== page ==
For Enid Aslan is miraculous. 'Golden sunlight fell across the blankets in her windowless room.' Suddenly she is not nervous anymore, she does not worry about what the other people on the luxury ship might think about her and her husband's cabin on the cheap lower deck. She is confident and comfortable. Even when her husband falls eight stories into the freezing water when he leans over a railing to peek at the nudist sun deck she is unconcerned with the intense gazes of strangers at her and her soaked husband. The only thing that does concern her, that clouds her optimised mood is the niggling question of how she might be able to secure more Aslan once her current supply runs out.

When her supply does run out she is outwardly unchanged, but collapses on the inside.

The drug makes its final appearance toward the end of the book when Enid, having asked a friend going on holiday to Europe to ask her doctor son-in-law to write Enid a prescription for more of the golden pills, waits anxiously for her package. Unfortunately when it is delivered to her door it is intercepted by Enid's eldest son, Gary, who deigns not to let his mother have it and hides it from her. Enid's daughter Denise knows about the Aslan (which she instantly identifies as Mexican A 'Club drug. Very young person.') and steals it from Gary's coat pocket while he is asleep to give to her mother in the form of a secret little Christmas present hidden in an Advent calendar.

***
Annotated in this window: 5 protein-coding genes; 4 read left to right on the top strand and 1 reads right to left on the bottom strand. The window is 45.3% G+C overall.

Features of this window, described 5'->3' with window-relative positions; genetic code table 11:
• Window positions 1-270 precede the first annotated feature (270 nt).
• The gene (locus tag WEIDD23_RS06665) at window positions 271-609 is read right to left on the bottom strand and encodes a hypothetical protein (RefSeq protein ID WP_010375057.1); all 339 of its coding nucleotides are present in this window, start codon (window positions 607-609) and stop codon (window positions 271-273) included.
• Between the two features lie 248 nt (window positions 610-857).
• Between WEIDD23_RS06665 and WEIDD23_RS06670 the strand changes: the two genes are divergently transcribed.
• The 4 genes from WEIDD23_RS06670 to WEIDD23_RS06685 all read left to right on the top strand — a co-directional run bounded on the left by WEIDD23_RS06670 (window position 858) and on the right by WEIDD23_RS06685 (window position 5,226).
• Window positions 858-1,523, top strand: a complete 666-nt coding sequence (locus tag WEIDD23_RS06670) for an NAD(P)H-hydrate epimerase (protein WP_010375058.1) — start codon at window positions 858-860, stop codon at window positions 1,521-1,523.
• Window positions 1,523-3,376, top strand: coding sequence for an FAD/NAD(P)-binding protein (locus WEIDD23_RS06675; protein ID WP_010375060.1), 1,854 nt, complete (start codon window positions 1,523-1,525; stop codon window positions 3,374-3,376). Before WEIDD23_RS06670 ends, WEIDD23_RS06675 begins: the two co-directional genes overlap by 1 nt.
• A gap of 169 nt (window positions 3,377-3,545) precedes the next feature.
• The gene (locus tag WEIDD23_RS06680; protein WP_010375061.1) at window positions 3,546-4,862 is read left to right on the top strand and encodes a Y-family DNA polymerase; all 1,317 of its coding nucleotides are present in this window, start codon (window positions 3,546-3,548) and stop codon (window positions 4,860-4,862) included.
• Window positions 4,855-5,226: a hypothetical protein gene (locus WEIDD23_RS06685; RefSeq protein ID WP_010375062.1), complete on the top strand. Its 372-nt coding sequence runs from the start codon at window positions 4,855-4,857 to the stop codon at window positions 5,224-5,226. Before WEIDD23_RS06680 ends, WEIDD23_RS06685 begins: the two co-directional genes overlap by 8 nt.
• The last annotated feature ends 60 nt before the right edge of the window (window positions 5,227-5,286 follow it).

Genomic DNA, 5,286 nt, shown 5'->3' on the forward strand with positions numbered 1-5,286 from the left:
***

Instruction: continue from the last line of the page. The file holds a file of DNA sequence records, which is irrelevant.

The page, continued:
After several more minor and major catastrophe's in the family's doomed 'last Christmas with everyone together' Denise's destructive need for relief from her surroundings sends her to her mother with the words 'I think there's something in the Advent calendar for you.'

Enid returns from the calendar with the pills wrapped in a tissue. 'I'm sure whoever put these there meant well, but I don't want them in my house. I want the real thing or I don't want anything.'

The pills end up in the garbage grinder and disappear down the drain forever leaving the Lamberts to fend for themselves in the real world where their demented and crippled (from Parkinson's disease) father is on an irreversible slide into nursing home oblivion.